400

Future goal

Minimum Ethanol Selling Price (cents/gal)

300

200

100

0

2007

2008

2009

2010

2011

2012

2006

2001

2002

2003

2004

2005

Cellulosic Ethanol Potential and Status

Historical and Projected Cellulosic Ethanol Costs

Cellulosic ethanol cost competitiveness and sustainability attributes are key to biofuels growth potential

Modeled Ethanol Cost for “nth Plant”

Enzyme

Feedstock

Conversion

NREL Modeled Cost

Major reductions in the cost of cellulosic ethanol

already achieved – much remains to be done


Jeff skeer office of policy and international affairs u s department of energy

DOE Leverages Partnerships to Achieve Cost Reduction Goals

  • Commercial-Scale Biorefineries (up to $385 million)

    • Six cost-shared, integrated biorefinery demonstration projects to produce130 million gallons of cellulosic ethanol in 5 years using variety of conversion technologies and cellulosic feedstocks

  • 10%-Scale Biorefinery Validation (currently 4 projects up to $114 million)

    • Cost-shared, integrated biorefinery demonstrations using cellulosic feedstocks to produce renewable fuels; one-tenth of commercial scale

    • Four selectees announced last month for total investment of $114 million; more selectees expected by April 2008

  • Ethanologen Solicitation (up to $23 million)

    • Five selected research teams working on microorganisms

  • Enzyme Solicitation (up to $33.8 million)

    • Creating highly effective, inexpensive enzyme systems forcommercial biomass hydrolysis; second phase: cellulase development with cost-sharing industry partners

  • Thermochemical Conversion (up to $7.75 million)

    • Integration of gasification and catalyst development

  • Joint DOE-USDA Solicitation ($18 million)

    • Biomass R&D Initiative


Jeff skeer office of policy and international affairs u s department of energy

Major DOE Biofuels Project Locations

Geographic, Feedstock, and Technology Diversity


Ghg methodologies task force of global bioenergy partnership gbep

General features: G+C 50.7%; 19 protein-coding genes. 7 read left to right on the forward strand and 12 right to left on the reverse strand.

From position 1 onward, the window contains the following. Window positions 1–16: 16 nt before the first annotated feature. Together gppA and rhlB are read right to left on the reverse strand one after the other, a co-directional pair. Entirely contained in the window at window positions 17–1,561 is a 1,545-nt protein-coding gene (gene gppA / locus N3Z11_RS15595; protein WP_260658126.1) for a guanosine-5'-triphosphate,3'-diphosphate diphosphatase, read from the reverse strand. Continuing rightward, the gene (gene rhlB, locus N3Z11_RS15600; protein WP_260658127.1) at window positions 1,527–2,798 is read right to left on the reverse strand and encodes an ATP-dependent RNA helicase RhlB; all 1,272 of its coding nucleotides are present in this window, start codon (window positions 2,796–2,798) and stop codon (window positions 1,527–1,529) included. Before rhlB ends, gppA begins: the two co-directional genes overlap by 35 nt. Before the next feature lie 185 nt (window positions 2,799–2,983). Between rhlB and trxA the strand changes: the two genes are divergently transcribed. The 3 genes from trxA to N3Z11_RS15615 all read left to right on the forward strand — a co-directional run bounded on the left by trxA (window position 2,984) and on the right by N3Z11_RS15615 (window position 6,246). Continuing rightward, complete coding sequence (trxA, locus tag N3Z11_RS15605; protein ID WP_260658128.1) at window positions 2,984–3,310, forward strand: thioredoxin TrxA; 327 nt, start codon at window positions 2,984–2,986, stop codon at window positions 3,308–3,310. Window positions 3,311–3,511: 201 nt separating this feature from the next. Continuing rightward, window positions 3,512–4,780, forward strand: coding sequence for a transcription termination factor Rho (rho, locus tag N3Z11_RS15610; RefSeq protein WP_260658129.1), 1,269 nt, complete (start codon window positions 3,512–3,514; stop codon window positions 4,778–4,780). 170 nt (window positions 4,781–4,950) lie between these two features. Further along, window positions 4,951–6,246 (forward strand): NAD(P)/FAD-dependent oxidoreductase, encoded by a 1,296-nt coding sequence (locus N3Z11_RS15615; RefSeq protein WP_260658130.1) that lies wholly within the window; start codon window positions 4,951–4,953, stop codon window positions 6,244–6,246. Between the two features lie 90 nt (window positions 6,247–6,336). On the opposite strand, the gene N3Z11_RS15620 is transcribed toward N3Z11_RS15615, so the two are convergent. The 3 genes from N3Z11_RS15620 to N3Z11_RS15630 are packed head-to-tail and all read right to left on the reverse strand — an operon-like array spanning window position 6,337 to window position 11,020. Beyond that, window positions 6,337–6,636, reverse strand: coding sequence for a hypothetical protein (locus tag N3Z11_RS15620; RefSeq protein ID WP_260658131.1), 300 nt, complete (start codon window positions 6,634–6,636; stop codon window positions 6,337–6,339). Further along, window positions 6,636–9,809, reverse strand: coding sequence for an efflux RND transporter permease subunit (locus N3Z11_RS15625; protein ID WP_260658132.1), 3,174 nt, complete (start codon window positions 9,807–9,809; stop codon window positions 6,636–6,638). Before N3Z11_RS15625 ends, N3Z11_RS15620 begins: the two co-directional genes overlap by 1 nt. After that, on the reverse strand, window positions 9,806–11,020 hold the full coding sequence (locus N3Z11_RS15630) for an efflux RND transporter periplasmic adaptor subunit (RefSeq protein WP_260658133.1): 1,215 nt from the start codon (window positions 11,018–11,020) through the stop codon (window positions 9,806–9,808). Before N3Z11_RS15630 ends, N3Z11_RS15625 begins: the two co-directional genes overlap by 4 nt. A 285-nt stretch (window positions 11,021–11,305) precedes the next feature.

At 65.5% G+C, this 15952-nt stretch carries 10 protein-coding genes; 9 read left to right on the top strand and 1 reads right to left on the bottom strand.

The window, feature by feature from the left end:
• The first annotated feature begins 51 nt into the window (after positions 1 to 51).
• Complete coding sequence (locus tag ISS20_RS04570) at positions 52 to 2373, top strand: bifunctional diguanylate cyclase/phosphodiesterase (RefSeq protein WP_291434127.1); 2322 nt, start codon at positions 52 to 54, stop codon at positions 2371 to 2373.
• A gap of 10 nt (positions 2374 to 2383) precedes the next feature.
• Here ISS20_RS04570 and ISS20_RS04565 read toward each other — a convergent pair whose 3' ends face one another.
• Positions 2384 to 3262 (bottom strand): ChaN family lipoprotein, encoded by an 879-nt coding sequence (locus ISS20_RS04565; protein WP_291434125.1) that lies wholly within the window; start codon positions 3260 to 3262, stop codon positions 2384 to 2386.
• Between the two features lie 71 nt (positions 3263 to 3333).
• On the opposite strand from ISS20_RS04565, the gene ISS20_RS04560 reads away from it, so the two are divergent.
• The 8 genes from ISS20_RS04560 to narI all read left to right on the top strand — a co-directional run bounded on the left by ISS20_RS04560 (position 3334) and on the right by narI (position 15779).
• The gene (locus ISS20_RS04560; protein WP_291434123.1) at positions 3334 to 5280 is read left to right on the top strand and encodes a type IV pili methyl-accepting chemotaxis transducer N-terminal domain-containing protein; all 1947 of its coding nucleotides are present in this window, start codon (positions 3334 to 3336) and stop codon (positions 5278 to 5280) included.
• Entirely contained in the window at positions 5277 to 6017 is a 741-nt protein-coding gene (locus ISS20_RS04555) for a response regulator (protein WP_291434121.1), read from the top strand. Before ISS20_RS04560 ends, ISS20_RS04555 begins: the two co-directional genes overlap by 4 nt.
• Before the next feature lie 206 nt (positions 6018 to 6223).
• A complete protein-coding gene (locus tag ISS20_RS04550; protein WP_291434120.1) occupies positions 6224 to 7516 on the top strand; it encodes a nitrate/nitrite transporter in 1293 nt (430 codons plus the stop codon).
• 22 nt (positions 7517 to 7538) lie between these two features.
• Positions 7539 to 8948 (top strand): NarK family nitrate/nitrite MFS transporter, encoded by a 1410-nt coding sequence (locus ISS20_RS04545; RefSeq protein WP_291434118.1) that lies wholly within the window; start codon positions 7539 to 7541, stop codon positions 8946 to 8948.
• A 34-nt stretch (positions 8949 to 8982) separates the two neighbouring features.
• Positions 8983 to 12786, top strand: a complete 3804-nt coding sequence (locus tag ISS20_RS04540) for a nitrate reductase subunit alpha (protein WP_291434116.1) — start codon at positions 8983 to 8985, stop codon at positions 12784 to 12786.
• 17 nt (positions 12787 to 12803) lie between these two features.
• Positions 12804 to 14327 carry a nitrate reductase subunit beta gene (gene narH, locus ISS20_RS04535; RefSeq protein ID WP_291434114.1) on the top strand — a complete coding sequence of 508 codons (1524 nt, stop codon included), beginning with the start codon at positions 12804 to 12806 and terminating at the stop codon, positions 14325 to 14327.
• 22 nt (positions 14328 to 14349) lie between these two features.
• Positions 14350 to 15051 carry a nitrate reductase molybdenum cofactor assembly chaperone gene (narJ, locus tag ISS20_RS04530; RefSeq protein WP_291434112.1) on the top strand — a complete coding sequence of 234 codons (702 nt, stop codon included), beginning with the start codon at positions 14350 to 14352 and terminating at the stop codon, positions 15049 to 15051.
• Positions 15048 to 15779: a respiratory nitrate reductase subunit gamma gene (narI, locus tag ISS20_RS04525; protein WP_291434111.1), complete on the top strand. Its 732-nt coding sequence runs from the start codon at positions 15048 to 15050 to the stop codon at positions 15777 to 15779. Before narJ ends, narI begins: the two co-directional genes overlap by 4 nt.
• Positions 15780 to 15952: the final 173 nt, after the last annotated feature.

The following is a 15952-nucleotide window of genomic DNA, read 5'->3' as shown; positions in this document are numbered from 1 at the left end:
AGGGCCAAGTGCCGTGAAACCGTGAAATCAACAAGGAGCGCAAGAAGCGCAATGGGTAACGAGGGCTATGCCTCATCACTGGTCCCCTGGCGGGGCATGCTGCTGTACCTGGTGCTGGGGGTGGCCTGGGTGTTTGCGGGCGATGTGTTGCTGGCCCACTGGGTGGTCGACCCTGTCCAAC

GHG Methodologies Task Force of Global Bioenergy Partnership (GBEP)

  • GHG methodologies taskforce established by GBEP steering committee in May 2007.

  • Desired end result is flexible methodology for policy makers in all countries.

  • First taskforce meeting held October 2007.

  • Second meeting scheduled for March 6-7 2008 and will include solid biomass and liquid biofuels.


Ghg taskforce work plan

GHG Taskforce Work Plan

1. Review existing methodologies;

2. Develop a harmonised approach so GHG lifecycle assessments can be compared on an equivalent basis;

3Encompass the full well-to-wheel lifecycle of transport biofuels;

4Not indicate a preference for any particular existing methodology or feedstock, or to limit parameters; and

5Define parameters and inputs to be considered when conducting a LCA and develop a good practice document.


Membership of ghg taskforce

Membership of GHG Taskforce

Attendance at first meeting included:

  • UNEP

  • UN Foundation

  • International Council on Clean Transportation

  • University of California Berkeley

  • Iowa State University

  • GBEP Secretariat

  • Canada

  • France

  • Germany

  • Italy

  • Japan

  • United Kingdom

  • United States


Results of first gbep ghg meeting

Results of First GBEP GHG Meeting

  • Accomplished review of existing efforts in defining methodologies

  • Reached broad agreement that it is possible to develop common methodology

  • Developed preliminary list of parameters needed for a common methodology in a “checklist”

  • Recognized issues needing further discussion


Development of common checklist

Development of Common Checklist

  • The GHGs to be covered;

  • The effects of direct land use change, both in terms of above and below ground carbon inventories;

  • The effects of the production cycle, including fertilizer production, agricultural inputs and processing energy;

  • Combustion of the finished biofuel and tailpipe emissions; and

  • Corresponding factors to facilitate comparison with the fuel replaced.


Issues needing further discussion

Issues Needing further Discussion

  • Accounting for co-product emissions;

  • Ensuring transparency in default values and parameters used, and assumptions made, in conducting a GHG lifecycle assessment;

  • Whether and how to take account of the effects of indirect land use change;

  • How to take account of future technologies (e.g. cellulosic) in the design of the methodology.